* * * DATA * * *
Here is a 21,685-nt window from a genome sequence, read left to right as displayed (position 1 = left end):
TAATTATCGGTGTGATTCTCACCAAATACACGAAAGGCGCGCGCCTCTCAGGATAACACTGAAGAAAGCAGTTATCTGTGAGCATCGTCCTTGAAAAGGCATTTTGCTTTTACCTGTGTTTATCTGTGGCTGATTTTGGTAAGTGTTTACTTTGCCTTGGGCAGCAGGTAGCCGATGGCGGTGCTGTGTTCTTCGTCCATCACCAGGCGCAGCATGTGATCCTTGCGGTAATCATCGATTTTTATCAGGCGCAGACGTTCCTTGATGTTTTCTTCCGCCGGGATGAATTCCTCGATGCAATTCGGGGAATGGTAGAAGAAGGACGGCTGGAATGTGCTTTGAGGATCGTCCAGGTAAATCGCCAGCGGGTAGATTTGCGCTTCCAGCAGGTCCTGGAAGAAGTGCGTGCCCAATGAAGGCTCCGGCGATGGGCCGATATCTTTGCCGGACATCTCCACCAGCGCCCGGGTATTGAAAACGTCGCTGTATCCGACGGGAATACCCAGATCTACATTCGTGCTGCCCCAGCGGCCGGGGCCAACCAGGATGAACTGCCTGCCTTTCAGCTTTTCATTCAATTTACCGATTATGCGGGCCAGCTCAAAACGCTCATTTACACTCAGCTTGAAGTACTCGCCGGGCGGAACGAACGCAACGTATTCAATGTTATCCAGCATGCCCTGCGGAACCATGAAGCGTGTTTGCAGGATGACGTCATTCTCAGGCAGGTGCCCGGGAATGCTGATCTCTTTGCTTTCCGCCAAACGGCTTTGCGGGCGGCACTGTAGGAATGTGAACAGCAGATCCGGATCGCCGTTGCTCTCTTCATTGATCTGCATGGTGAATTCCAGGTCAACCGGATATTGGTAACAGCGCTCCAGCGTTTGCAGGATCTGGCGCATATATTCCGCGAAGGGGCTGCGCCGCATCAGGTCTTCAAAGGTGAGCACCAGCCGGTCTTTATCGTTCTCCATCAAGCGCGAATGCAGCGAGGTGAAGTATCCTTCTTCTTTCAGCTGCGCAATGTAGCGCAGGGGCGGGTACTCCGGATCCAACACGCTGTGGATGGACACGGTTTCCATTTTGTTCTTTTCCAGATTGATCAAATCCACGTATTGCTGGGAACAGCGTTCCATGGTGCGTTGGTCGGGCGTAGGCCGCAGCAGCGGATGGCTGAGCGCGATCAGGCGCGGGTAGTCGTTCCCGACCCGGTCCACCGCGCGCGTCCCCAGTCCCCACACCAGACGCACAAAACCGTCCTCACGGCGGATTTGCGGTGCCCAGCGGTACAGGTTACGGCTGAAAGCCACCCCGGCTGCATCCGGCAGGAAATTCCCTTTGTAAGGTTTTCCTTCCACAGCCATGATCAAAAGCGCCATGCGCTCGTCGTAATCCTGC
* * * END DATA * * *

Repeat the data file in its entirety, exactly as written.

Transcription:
Here is a 21,685-nt window from a genome sequence, read left to right as displayed (position 1 = left end):
TAATTATCGGTGTGATTCTCACCAAATACACGAAAGGCGCGCGCCTCTCAGGATAACACTGAAGAAAGCAGTTATCTGTGAGCATCGTCCTTGAAAAGGCATTTTGCTTTTACCTGTGTTTATCTGTGGCTGATTTTGGTAAGTGTTTACTTTGCCTTGGGCAGCAGGTAGCCGATGGCGGTGCTGTGTTCTTCGTCCATCACCAGGCGCAGCATGTGATCCTTGCGGTAATCATCGATTTTTATCAGGCGCAGACGTTCCTTGATGTTTTCTTCCGCCGGGATGAATTCCTCGATGCAATTCGGGGAATGGTAGAAGAAGGACGGCTGGAATGTGCTTTGAGGATCGTCCAGGTAAATCGCCAGCGGGTAGATTTGCGCTTCCAGCAGGTCCTGGAAGAAGTGCGTGCCCAATGAAGGCTCCGGCGATGGGCCGATATCTTTGCCGGACATCTCCACCAGCGCCCGGGTATTGAAAACGTCGCTGTATCCGACGGGAATACCCAGATCTACATTCGTGCTGCCCCAGCGGCCGGGGCCAACCAGGATGAACTGCCTGCCTTTCAGCTTTTCATTCAATTTACCGATTATGCGGGCCAGCTCAAAACGCTCATTTACACTCAGCTTGAAGTACTCGCCGGGCGGAACGAACGCAACGTATTCAATGTTATCCAGCATGCCCTGCGGAACCATGAAGCGTGTTTGCAGGATGACGTCATTCTCAGGCAGGTGCCCGGGAATGCTGATCTCTTTGCTTTCCGCCAAACGGCTTTGCGGGCGGCACTGTAGGAATGTGAACAGCAGATCCGGATCGCCGTTGCTCTCTTCATTGATCTGCATGGTGAATTCCAGGTCAACCGGATATTGGTAACAGCGCTCCAGCGTTTGCAGGATCTGGCGCATATATTCCGCGAAGGGGCTGCGCCGCATCAGGTCTTCAAAGGTGAGCACCAGCCGGTCTTTATCGTTCTCCATCAAGCGCGAATGCAGCGAGGTGAAGTATCCTTCTTCTTTCAGCTGCGCAATGTAGCGCAGGGGCGGGTACTCCGGATCCAACACGCTGTGGATGGACACGGTTTCCATTTTGTTCTTTTCCAGATTGATCAAATCCACGTATTGCTGGGAACAGCGTTCCATGGTGCGTTGGTCGGGCGTAGGCCGCAGCAGCGGATGGCTGAGCGCGATCAGGCGCGGGTAGTCGTTCCCGACCCGGTCCACCGCGCGCGTCCCCAGTCCCCACACCAGACGCACAAAACCGTCCTCACGGCGGATTTGCGGTGCCCAGCGGTACAGGTTACGGCTGAAAGCCACCCCGGCTGCATCCGGCAGGAAATTCCCTTTGTAAGGTTTTCCTTCCACAGCCATGATCAAAAGCGCCATGCGCTCGTCGTAATCCTGC